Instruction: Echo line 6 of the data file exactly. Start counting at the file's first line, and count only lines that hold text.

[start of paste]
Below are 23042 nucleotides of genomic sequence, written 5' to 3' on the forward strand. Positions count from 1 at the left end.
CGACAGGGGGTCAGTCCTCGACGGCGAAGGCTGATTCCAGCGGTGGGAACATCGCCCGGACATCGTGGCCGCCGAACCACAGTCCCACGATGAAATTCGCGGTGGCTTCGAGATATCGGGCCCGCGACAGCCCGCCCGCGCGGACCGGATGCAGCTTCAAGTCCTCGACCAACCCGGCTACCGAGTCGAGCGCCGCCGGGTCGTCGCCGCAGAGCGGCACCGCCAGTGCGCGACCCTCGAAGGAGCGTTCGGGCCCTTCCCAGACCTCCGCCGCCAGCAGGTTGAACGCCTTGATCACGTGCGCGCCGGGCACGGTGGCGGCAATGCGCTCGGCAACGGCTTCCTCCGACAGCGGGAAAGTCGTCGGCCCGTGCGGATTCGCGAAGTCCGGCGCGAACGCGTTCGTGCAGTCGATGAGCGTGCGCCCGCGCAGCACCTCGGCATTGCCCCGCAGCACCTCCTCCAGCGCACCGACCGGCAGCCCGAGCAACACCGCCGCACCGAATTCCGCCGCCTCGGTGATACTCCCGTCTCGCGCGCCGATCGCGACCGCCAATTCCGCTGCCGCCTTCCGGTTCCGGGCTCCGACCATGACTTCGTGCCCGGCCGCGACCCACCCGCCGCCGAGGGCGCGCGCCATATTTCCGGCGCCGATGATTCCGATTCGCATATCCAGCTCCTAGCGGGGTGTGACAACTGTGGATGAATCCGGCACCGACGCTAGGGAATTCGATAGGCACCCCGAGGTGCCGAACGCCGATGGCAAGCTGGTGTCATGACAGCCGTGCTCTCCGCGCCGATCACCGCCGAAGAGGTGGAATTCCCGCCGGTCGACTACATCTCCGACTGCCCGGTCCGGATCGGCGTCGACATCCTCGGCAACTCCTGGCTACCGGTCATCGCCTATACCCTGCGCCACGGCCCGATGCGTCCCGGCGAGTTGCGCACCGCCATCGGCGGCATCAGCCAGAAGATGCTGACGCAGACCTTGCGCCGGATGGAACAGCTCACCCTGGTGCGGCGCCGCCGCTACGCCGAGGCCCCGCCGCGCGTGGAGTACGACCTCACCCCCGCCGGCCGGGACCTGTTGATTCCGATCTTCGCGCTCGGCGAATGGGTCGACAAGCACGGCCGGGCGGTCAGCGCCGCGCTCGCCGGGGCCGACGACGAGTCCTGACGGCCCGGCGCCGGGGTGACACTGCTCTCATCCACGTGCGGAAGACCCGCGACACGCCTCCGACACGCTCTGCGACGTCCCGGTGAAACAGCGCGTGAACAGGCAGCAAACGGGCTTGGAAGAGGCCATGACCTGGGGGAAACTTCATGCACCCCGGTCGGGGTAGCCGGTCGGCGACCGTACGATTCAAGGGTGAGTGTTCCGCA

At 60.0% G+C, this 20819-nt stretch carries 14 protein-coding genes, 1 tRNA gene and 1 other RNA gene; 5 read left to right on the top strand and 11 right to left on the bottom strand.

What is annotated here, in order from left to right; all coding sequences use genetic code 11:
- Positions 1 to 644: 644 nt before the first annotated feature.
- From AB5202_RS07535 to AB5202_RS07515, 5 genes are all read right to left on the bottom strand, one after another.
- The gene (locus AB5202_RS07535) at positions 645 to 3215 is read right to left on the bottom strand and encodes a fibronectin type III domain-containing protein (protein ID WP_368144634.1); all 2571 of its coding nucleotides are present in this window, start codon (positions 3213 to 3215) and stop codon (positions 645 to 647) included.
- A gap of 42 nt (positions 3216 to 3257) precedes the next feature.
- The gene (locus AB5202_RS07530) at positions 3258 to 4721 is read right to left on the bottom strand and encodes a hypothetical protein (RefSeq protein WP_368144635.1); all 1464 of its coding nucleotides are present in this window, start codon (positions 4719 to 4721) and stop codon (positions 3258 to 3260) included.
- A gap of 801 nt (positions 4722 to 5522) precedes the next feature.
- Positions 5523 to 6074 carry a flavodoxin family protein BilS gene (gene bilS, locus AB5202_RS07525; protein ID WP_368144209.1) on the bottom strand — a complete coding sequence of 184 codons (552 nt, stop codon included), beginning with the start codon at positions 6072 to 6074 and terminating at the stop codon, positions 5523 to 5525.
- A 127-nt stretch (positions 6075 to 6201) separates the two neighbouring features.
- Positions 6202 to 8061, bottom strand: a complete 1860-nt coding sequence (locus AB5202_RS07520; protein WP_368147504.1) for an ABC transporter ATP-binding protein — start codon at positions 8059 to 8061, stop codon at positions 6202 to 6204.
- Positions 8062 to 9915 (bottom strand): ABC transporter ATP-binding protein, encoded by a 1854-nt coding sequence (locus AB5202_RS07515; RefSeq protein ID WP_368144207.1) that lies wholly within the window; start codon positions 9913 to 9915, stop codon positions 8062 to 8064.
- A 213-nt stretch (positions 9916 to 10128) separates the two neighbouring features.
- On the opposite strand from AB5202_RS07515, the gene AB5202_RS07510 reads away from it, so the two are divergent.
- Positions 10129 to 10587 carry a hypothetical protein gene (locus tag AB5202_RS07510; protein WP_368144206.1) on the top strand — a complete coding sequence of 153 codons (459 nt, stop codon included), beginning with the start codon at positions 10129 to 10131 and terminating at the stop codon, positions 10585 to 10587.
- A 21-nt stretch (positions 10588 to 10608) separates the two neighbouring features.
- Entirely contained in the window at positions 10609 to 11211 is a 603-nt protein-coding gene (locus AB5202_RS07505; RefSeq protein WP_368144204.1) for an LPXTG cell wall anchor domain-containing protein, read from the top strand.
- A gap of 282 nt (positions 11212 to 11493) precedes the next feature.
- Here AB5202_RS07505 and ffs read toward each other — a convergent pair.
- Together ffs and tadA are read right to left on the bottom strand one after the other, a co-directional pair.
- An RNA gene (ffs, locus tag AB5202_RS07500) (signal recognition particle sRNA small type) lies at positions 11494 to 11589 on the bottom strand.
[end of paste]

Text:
- From AB5202_RS07535 to AB5202_RS07515, 5 genes are all read right to left on the bottom strand, one after another.